The Role of File Coordinators and Presenters
Because the file system is shared by all running processes, problems can occur when two processes (or two threads in the same process) try to act on the same file at the same time. Two different processes acting on the same file might make changes that the other is not expecting, which could lead to more serious problems like crashes or data corruption. And even within a single program, two threads acting on the file simultaneously can corrupt it and render it unusable. To avoid this type of file contention, OS X 10.7 and later includes support for file coordinators, which allow you to coordinate file access safely between different processes or different threads.
The job of a file coordinator is to notify interested parties whenever a file they care about is acted on by another process or thread. The interested parties in this case are the objects of your app. Any object of your app can designate itself as a file presenter—that is, an object that works directly with a file and needs to be notified when actions are initiated on that file by other objects. Any object in your app can be a file presenter and a file presenter can monitor individual files or whole directories of files. For example, an app that works with images would designate one or more objects as file presenters for the corresponding image files. If the user deleted an image file from the Finder while the app was running, the file presenter for that image file would be notified and given an opportunity to accommodate the deletion of the file.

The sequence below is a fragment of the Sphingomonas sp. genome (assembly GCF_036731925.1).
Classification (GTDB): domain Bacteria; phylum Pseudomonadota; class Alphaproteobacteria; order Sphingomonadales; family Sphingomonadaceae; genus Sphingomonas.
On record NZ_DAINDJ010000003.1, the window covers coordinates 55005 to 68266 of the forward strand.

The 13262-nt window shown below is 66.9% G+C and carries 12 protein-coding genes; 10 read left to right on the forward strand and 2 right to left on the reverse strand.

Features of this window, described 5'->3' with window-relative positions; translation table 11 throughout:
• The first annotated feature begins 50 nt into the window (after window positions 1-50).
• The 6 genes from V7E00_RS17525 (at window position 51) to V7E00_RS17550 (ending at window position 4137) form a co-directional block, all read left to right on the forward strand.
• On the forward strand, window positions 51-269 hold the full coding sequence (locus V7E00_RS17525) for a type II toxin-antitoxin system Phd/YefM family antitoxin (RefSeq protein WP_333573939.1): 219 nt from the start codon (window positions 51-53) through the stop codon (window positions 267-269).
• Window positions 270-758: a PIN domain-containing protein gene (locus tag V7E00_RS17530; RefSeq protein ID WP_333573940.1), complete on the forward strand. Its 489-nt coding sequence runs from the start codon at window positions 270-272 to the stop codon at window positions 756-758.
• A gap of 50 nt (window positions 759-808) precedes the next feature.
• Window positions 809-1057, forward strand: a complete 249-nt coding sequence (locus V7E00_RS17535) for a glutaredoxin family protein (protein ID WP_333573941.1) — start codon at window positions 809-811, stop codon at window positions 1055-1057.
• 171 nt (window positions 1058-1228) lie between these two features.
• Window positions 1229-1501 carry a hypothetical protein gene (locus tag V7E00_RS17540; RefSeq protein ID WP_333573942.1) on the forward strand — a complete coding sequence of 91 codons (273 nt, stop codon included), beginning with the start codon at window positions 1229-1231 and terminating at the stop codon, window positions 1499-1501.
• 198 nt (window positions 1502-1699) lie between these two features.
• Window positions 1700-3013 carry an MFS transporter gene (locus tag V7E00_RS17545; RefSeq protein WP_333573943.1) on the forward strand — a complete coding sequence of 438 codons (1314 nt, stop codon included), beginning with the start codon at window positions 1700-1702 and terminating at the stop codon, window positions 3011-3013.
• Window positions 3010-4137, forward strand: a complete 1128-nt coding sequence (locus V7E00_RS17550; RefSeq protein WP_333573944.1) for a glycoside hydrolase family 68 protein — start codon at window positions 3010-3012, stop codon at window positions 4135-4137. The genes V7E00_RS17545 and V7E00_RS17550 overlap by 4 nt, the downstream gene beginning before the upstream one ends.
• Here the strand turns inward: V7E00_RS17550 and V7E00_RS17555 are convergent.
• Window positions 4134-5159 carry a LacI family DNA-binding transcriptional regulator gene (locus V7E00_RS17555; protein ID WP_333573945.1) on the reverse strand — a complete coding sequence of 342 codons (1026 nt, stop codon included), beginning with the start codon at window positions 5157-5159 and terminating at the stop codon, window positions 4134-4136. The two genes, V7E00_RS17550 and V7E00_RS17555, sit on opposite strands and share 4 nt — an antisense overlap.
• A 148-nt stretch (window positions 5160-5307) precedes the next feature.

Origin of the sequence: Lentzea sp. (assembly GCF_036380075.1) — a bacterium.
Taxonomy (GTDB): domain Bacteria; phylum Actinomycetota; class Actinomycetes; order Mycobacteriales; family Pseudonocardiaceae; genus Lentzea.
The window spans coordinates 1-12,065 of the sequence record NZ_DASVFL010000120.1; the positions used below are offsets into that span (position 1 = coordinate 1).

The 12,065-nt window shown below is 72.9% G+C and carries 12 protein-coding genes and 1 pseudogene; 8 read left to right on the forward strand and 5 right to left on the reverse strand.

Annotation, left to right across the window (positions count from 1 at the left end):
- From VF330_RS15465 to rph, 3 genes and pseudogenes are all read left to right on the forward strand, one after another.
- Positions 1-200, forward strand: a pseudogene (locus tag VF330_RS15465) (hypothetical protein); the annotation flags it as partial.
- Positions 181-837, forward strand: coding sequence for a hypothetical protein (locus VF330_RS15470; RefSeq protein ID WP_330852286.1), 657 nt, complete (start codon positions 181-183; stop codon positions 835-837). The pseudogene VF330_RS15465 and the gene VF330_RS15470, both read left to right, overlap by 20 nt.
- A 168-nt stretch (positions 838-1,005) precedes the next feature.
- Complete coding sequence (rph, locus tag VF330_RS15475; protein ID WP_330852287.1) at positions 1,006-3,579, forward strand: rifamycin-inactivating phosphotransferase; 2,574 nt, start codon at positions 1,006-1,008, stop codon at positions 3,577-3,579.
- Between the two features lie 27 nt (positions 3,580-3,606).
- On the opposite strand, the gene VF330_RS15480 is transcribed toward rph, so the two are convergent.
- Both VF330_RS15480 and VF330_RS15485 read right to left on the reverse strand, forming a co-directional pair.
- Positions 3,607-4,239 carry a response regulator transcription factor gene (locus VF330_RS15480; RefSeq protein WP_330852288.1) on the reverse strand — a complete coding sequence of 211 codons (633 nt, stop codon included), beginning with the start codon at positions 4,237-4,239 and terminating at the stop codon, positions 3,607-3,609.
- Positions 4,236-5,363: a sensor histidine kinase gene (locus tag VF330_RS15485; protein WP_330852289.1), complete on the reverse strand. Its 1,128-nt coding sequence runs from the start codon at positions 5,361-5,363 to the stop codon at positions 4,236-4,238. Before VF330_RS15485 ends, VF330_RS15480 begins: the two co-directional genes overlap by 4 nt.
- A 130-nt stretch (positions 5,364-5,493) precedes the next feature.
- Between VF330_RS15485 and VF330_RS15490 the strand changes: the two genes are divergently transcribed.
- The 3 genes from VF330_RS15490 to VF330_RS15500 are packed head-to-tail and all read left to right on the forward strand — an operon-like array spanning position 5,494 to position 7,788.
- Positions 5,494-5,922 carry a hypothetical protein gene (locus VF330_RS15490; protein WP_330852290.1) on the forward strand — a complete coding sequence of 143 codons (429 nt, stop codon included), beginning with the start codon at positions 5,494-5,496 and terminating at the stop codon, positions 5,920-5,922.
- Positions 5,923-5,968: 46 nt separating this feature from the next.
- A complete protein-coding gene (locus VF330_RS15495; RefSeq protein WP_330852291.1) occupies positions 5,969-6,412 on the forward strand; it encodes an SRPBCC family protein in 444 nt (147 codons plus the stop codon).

Using NSDocument and UIDocument to Handle File Coordinators and Presenters
UIDocument class on iOS and the
NSDocument class on OS X encapsulate the data for a user document. These classes automatically support:
The Autosave implementation.
Whenever possible you should explore using these classes to store your user data. Your app need only work directly with file coordinators and file presenters when dealing with files other than the user’s data files.
Apps that use the document classes don’t need to worry about using file coordinators when reading and writing private files in the
Cache, or temporary directories, as these should be considered private.
Ensuring Safe Read and Write Operations Using File Coordinators
When your app wants to modify a file, it must create a file coordinator object to notify any interested file presenters of its intentions. A file coordinator communicates with all of the relevant file presenters about your app’s intentions toward the file. After the file presenters have all responded, the file coordinator executes a block containing the actual actions you want to perform. All of these takes place asynchronously so that your app threads do not have to wait explicitly.
The steps for adding support for file coordinators to your code is as follows:
For each object that manages a file or directory, make the corresponding class adopt the
NSFilePresenterprotocol. The system uses the methods of this protocol to notify your object when changes occur to the monitored file.
When you initialize your file presenter object at runtime, register it immediately by calling the